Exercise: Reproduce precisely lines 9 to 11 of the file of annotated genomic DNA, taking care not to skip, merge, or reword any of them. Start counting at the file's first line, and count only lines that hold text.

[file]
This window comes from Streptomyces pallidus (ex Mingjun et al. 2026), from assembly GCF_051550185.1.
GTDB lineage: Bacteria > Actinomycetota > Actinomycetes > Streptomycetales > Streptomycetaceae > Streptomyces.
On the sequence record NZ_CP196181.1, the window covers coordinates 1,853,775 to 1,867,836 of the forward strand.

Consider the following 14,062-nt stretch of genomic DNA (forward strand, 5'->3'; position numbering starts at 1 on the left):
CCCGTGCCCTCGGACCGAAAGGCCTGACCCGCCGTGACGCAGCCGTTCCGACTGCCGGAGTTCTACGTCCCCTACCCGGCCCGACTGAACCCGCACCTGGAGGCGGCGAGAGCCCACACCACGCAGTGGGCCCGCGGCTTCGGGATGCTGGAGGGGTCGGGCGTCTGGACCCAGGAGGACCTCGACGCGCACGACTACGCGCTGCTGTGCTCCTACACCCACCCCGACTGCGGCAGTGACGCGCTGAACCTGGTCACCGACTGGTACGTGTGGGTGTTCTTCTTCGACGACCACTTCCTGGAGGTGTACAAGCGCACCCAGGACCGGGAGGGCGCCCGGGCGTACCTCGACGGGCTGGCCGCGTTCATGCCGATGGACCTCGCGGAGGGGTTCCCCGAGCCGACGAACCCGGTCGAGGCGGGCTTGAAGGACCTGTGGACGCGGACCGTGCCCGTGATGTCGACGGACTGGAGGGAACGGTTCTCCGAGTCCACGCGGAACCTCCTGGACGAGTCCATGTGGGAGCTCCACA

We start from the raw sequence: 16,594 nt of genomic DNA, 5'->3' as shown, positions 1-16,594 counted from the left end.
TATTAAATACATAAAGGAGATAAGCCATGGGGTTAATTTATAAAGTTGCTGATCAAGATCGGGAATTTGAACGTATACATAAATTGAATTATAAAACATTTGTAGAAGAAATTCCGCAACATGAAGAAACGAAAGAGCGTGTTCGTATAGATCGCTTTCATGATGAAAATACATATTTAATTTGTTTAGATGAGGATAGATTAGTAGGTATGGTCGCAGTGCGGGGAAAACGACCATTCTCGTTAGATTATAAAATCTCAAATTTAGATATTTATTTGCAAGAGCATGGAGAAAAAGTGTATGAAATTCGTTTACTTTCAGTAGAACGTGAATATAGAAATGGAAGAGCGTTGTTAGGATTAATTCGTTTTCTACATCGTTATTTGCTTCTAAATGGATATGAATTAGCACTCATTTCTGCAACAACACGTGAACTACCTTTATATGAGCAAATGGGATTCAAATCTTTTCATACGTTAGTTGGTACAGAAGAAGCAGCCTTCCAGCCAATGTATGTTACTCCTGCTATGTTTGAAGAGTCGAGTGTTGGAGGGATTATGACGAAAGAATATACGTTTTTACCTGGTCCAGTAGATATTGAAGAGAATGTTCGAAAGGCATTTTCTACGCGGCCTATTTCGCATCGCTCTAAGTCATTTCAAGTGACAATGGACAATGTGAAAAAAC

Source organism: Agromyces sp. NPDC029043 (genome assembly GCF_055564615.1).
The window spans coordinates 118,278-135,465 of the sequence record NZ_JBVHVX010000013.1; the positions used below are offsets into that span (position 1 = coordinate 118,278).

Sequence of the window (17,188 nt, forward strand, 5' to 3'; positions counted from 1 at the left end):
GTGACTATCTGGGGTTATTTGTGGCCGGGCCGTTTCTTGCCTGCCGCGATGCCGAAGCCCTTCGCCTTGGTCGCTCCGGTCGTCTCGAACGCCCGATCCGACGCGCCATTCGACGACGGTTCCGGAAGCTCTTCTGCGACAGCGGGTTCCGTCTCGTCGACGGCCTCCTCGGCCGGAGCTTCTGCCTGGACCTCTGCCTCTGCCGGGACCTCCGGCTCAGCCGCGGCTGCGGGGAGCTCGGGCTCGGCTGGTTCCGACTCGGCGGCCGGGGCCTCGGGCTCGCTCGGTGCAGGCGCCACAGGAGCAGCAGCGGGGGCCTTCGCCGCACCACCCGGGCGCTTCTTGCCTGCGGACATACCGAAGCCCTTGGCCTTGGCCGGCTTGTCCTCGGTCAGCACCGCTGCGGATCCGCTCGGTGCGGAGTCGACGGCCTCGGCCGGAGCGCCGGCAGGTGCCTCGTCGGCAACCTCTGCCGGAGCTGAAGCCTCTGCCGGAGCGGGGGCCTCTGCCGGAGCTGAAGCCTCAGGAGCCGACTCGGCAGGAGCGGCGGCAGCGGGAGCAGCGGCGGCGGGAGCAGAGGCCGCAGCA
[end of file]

The window spans coordinates 118,278-135,465 of the sequence record NZ_JBVHVX010000013.1; the positions used below are offsets into that span (position 1 = coordinate 118,278).

Sequence of the window (17,188 nt, forward strand, 5' to 3'; positions counted from 1 at the left end):
GTGACTATCTGGGGTTATTTGTGGCCGGGCCGTTTCTTGCCTGCCGCGATGCCGAAGCCCTTCGCCTTGGTCGCTCCGGTCGTCTCGAACGCCCGATCCGACGCGCCATTCGACGACGGTTCCGGAAGCTCTTCTGCGACAGCGGGTTCCGTCTCGTCGACGGCCTCCTCGGCCGGAGCTTCTGCCTGGACCTCTGCCTCTGCCGGGACCTCCGGCTCAGCCGCGGCTGCGGGGAGCTCGGGCTCGGCTGGTTCCGACTCGGCGGCCGGGGCCTCGGGCTCGCTCGGTGCAGGCGCCACAGGAGCAGCAGCGGGGGCCTTCGCCGCACCACCCGGGCGCTTCTTGCCTGCGGACATACCGAAGCCCTTGGCCTTGGCCGGCTTGTCCTCGGTCAGCACCGCTGCGGATCCGCTCGGTGCGGAGTCGACGGCCTCGGCCGGAGCGCCGGCAGGTGCCTCGTCGGCAACCTCTGCCGGAGCTGAAGCCTCTGCCGGAGCGGGGGCCTCTGCCGGAGCTGAAGCCTCAGGAGCCGACTCGGCAGGAGCGGCGGCAGCGGGAGCAGCGGCGGCGGGAGCAGAGGCCGCAGCA